A related, and therefore important issue to the creation account is the identity of the author. Sadly, in the last two hundred years there has been a progressive movement to prove that Moses was not the author of the first five books of the Bible. In spite of the fact that the Bible clearly says Moses is the author, the traditional church has always believed Moses is the author, and Judaism has always maintained Moses as the author, the philosophic theologians of the 19th century and the scientific leaning theologians of the 20th and 21st centuries have pushed hard for what is called the “documentary hypothesis”. In the aftermath of the “Enlightenment” of the 17-18th century’s rationalistic movement, theologians began searching for a more rationalistic anti-supernatural approach to the Bible. Theologians began doing what they called “source criticism” to point out what they saw as inconsistencies in the text of the first five books of the Bible. Their main argument was that the divine names were different in different sections. In the first section, the predominant name was Yahweh or in English, Jehovah, so they called that section by the letter J.  In the second section God was called Elohim so they called it by the letter E. The third section they called by the letter D for Deuteronomy, and the last section was P for priestly. Supposedly then there were four different authors of the Torah (first 5 books), and they wrote the different sections between 950 BC and 500 BC. Sometime after that they maintain that some editor, probably a priest, combined the different documents into the Torah and ascribed Moses as the author for tradition’s sake. They also point out that there are differences in style and vocabulary in the sections that point to different authors.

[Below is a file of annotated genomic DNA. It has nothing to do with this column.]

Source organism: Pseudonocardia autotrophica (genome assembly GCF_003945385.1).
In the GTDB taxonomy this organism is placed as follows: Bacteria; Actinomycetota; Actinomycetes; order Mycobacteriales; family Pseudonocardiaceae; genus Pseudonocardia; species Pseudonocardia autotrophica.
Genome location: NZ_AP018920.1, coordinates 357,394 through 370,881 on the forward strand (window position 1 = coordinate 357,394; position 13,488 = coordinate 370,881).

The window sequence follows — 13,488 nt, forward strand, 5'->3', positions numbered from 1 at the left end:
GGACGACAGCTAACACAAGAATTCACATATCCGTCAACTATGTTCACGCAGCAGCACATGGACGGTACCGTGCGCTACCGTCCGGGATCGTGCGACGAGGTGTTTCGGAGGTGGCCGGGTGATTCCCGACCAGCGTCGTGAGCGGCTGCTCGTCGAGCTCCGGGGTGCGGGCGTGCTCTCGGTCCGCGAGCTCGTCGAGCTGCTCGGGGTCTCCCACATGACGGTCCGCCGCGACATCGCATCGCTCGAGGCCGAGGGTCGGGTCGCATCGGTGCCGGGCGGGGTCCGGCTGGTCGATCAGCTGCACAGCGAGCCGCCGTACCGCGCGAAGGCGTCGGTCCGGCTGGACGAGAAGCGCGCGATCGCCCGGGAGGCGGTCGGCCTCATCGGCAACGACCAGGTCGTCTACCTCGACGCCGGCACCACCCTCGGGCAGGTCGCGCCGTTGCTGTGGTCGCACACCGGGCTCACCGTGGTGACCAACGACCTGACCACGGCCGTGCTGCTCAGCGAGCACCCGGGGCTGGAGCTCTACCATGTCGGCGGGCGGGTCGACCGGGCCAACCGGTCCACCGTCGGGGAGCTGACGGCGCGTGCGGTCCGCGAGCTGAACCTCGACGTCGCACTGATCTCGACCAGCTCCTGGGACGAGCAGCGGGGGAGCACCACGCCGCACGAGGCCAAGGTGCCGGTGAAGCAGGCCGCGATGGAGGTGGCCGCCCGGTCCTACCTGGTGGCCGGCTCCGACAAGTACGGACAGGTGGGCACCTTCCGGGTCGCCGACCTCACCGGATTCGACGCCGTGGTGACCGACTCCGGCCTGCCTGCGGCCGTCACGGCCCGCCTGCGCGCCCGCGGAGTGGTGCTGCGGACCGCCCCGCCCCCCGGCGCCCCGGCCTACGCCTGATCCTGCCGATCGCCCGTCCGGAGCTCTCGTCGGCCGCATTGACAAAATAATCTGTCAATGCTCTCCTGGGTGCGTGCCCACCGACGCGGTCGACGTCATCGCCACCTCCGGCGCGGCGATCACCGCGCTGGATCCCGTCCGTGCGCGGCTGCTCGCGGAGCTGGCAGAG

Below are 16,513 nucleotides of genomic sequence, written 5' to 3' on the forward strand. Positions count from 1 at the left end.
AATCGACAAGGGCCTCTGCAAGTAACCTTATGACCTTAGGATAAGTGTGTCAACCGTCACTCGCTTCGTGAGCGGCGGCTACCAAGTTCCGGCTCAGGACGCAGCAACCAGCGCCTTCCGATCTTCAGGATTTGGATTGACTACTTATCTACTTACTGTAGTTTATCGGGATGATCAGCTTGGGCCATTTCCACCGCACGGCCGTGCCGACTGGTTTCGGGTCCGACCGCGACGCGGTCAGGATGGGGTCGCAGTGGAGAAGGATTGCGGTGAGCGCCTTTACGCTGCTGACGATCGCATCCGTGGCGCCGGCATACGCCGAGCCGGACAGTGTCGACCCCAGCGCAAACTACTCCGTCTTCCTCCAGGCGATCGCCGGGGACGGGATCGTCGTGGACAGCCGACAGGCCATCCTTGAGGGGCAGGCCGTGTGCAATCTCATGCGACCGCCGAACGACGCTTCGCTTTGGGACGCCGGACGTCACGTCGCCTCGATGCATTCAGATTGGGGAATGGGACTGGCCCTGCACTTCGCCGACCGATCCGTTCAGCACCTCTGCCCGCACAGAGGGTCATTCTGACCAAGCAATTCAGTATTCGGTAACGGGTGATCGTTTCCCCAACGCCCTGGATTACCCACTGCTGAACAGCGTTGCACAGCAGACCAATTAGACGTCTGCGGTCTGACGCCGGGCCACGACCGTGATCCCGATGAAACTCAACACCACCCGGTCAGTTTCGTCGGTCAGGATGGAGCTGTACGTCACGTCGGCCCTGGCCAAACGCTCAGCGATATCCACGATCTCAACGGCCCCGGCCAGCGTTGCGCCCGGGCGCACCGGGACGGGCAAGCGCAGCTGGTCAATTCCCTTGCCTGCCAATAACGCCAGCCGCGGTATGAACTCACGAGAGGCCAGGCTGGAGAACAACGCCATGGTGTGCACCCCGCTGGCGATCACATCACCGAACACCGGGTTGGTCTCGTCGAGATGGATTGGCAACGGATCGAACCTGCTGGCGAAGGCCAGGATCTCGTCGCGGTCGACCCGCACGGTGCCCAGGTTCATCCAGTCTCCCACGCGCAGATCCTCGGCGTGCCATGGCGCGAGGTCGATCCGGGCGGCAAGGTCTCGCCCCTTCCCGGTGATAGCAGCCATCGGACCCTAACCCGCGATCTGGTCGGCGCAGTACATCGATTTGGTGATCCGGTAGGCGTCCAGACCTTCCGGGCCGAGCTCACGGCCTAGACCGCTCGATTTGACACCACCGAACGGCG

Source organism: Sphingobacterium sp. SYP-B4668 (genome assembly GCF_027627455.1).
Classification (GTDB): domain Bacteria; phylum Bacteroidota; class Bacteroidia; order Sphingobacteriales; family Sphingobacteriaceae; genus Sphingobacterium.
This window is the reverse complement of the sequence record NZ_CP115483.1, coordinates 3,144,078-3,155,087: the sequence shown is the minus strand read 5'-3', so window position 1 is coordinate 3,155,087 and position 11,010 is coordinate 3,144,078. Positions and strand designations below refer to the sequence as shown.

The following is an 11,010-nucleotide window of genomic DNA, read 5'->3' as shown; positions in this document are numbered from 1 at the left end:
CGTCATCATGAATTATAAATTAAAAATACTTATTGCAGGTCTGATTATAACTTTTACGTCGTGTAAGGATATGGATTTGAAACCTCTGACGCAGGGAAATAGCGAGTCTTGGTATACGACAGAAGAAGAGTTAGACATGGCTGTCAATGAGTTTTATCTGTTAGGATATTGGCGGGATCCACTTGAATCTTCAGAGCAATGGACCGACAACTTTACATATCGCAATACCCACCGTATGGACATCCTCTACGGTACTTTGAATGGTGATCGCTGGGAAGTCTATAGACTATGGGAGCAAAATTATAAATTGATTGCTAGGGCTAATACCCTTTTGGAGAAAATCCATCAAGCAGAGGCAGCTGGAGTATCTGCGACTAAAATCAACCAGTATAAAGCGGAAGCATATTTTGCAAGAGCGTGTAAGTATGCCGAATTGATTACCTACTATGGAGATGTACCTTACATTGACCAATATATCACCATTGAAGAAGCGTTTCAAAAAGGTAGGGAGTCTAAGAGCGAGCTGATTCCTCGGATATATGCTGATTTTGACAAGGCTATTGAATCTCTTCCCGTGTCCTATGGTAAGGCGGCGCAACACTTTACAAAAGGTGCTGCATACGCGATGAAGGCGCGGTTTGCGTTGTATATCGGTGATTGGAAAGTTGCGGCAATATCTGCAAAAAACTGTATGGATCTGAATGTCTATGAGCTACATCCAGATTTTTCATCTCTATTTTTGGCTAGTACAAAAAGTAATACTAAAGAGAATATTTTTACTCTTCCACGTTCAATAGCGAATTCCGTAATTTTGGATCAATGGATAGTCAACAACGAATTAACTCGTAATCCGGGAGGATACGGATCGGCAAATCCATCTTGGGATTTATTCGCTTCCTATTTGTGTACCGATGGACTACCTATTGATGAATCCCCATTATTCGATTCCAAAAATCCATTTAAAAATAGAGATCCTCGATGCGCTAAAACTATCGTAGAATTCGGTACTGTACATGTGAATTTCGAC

Even though this has become the majority view in the church today, I don’t buy it for a minute. Do you realize the size and complexity of the “cover up” if Moses is not the author? Repeatedly in the Torah itself are references to Mosaic authorship. Also many other Old Testament books name Moses as the author. In the 6th book of the O. T., Joshua 1:7-8, the law is associated with Moses, and Joshua and the people are commanded to meditate on it and obey it. Joshua says they are to read and meditate on this “book of the law”.  Therefore, after Moses’ death, they had the Torah in written form and it was recognized as the authoritative Word of God. Also in the New Testament, Jesus and the Apostles all quoted from Moses as the author. Therefore the biblical critics would have us believe that all the successive authors of the Bible were either wrong or participated in some kind of massive fraud and cover up. Because of the poor writing materials and the need for many copies to be circulated, there would also need to be hundreds, even thousands of professional scribes involved in this conspiracy. As far as the style and vocabulary, keep in mind the Torah was written by Moses over a 40 year period. The Law of Exodus 20 was given by God when they first came out of Egypt, but Moses gave the sermons of Deuteronomy forty years later to a different generation. Do you really think that the different messages over 40 years to different audiences about different subjects wouldn’t vary? How about you going back forty years and reading some of your letters, have things changed? DUH !